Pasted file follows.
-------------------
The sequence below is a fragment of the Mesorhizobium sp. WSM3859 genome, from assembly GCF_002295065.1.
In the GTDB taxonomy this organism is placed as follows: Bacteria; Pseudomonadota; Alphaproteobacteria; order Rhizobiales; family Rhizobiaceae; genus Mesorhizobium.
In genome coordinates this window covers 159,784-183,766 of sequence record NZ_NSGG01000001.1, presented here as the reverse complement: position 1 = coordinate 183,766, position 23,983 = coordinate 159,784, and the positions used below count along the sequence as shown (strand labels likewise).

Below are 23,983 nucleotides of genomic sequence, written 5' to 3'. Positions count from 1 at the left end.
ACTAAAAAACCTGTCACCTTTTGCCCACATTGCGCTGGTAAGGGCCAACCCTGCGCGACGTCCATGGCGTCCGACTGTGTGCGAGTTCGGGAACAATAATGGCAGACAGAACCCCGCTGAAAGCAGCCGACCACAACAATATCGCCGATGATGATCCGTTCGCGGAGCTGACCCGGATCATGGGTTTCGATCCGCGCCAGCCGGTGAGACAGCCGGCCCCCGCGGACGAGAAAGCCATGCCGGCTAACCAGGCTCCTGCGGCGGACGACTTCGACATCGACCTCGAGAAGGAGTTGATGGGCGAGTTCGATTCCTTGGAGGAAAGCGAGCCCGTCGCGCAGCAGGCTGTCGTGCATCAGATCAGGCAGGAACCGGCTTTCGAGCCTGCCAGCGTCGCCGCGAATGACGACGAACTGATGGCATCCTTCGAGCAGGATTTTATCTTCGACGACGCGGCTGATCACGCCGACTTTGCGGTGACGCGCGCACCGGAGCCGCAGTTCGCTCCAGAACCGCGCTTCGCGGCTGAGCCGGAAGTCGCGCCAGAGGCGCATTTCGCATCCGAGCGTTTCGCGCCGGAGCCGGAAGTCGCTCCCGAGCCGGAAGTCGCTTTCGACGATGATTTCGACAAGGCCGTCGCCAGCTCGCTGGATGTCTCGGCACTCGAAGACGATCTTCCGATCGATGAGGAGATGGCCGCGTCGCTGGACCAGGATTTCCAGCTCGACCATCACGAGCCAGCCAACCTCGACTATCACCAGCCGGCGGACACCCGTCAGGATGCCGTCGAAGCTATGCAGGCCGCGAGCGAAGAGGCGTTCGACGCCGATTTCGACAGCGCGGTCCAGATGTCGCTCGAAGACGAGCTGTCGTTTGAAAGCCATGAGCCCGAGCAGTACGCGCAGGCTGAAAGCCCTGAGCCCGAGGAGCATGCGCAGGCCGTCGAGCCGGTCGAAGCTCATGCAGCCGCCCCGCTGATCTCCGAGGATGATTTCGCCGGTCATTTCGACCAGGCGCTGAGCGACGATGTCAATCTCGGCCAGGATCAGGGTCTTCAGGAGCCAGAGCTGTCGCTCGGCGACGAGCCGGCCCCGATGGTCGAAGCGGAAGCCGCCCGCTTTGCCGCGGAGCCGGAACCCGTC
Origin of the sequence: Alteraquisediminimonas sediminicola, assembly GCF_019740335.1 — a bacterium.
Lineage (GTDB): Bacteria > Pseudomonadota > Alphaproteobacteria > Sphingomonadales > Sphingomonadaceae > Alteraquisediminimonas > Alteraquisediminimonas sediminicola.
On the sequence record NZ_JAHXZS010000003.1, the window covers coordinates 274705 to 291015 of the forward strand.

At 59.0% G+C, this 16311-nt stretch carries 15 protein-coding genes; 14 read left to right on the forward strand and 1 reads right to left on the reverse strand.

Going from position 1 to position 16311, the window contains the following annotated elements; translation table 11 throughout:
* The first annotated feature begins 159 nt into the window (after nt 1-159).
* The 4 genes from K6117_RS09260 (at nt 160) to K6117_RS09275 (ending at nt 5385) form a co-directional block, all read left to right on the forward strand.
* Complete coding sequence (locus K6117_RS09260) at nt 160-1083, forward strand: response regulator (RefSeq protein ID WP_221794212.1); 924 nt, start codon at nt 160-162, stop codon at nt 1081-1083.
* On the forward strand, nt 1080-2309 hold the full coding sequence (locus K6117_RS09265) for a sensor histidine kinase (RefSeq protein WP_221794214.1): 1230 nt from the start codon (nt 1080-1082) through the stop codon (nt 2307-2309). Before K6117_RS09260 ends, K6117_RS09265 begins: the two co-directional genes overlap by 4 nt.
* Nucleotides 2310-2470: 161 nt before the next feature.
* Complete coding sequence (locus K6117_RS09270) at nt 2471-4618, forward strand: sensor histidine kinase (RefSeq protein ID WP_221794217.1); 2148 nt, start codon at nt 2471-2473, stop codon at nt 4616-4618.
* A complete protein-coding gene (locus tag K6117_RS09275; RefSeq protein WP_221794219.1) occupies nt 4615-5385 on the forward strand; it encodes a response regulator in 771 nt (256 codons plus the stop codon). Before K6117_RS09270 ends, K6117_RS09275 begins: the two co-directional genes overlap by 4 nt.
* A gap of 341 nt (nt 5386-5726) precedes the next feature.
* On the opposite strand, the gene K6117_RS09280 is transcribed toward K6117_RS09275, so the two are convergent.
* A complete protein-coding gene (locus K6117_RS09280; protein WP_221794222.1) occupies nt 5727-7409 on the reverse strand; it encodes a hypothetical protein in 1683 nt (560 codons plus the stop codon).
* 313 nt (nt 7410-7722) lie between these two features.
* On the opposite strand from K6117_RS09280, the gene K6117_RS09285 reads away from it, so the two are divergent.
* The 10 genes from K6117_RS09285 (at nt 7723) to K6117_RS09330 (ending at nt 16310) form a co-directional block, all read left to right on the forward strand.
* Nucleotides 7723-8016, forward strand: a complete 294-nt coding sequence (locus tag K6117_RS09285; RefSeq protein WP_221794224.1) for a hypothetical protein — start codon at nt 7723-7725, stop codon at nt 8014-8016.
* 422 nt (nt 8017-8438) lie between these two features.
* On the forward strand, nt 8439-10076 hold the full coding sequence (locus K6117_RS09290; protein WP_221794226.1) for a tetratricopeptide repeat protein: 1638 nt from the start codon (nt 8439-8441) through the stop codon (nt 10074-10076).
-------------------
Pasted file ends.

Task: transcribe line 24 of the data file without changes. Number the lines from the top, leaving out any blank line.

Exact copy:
* Nucleotides 7723-8016, forward strand: a complete 294-nt coding sequence (locus tag K6117_RS09285; RefSeq protein WP_221794224.1) for a hypothetical protein — start codon at nt 7723-7725, stop codon at nt 8014-8016.